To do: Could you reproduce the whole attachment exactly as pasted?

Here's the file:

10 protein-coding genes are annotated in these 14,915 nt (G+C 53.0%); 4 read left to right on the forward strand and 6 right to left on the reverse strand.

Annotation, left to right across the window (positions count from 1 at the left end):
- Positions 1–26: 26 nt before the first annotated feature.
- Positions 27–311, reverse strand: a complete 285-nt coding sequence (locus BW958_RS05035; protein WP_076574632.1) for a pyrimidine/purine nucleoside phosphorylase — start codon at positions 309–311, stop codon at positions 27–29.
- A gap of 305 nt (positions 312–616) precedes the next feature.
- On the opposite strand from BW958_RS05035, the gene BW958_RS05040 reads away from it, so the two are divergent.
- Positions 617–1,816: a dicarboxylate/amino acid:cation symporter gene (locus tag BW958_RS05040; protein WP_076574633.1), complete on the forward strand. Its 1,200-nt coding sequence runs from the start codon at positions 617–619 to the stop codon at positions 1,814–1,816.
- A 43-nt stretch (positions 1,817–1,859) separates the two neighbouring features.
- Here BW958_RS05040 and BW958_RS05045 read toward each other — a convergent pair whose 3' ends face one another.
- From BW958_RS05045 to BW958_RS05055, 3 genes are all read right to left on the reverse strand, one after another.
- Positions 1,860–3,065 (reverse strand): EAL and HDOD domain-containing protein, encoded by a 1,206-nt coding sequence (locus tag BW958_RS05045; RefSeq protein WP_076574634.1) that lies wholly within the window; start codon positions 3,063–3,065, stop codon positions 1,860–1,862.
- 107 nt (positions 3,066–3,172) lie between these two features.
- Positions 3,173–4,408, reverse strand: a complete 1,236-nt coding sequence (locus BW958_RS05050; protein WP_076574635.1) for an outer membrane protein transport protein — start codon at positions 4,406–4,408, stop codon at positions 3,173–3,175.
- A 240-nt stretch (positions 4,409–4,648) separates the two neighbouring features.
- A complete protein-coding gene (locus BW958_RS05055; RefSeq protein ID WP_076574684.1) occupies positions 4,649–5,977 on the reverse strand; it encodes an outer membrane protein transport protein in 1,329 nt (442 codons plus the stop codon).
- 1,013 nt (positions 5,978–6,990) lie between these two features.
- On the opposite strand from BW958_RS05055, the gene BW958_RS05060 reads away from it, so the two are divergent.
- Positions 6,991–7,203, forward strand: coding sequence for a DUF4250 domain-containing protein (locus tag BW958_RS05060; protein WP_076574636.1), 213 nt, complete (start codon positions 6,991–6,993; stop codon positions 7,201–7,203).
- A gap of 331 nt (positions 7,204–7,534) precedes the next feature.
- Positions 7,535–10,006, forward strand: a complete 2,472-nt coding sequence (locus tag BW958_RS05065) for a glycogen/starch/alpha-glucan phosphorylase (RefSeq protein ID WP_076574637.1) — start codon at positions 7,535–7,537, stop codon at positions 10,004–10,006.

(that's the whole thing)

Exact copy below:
10 protein-coding genes are annotated in these 14,915 nt (G+C 53.0%); 4 read left to right on the forward strand and 6 right to left on the reverse strand.

Annotation, left to right across the window (positions count from 1 at the left end):
- Positions 1–26: 26 nt before the first annotated feature.
- Positions 27–311, reverse strand: a complete 285-nt coding sequence (locus BW958_RS05035; protein WP_076574632.1) for a pyrimidine/purine nucleoside phosphorylase — start codon at positions 309–311, stop codon at positions 27–29.
- A gap of 305 nt (positions 312–616) precedes the next feature.
- On the opposite strand from BW958_RS05035, the gene BW958_RS05040 reads away from it, so the two are divergent.
- Positions 617–1,816: a dicarboxylate/amino acid:cation symporter gene (locus tag BW958_RS05040; protein WP_076574633.1), complete on the forward strand. Its 1,200-nt coding sequence runs from the start codon at positions 617–619 to the stop codon at positions 1,814–1,816.
- A 43-nt stretch (positions 1,817–1,859) separates the two neighbouring features.
- Here BW958_RS05040 and BW958_RS05045 read toward each other — a convergent pair whose 3' ends face one another.
- From BW958_RS05045 to BW958_RS05055, 3 genes are all read right to left on the reverse strand, one after another.
- Positions 1,860–3,065 (reverse strand): EAL and HDOD domain-containing protein, encoded by a 1,206-nt coding sequence (locus tag BW958_RS05045; RefSeq protein WP_076574634.1) that lies wholly within the window; start codon positions 3,063–3,065, stop codon positions 1,860–1,862.
- 107 nt (positions 3,066–3,172) lie between these two features.
- Positions 3,173–4,408, reverse strand: a complete 1,236-nt coding sequence (locus BW958_RS05050; protein WP_076574635.1) for an outer membrane protein transport protein — start codon at positions 4,406–4,408, stop codon at positions 3,173–3,175.
- A 240-nt stretch (positions 4,409–4,648) separates the two neighbouring features.
- A complete protein-coding gene (locus BW958_RS05055; RefSeq protein ID WP_076574684.1) occupies positions 4,649–5,977 on the reverse strand; it encodes an outer membrane protein transport protein in 1,329 nt (442 codons plus the stop codon).
- 1,013 nt (positions 5,978–6,990) lie between these two features.
- On the opposite strand from BW958_RS05055, the gene BW958_RS05060 reads away from it, so the two are divergent.
- Positions 6,991–7,203, forward strand: coding sequence for a DUF4250 domain-containing protein (locus tag BW958_RS05060; protein WP_076574636.1), 213 nt, complete (start codon positions 6,991–6,993; stop codon positions 7,201–7,203).
- A gap of 331 nt (positions 7,204–7,534) precedes the next feature.
- Positions 7,535–10,006, forward strand: a complete 2,472-nt coding sequence (locus tag BW958_RS05065) for a glycogen/starch/alpha-glucan phosphorylase (RefSeq protein ID WP_076574637.1) — start codon at positions 7,535–7,537, stop codon at positions 10,004–10,006.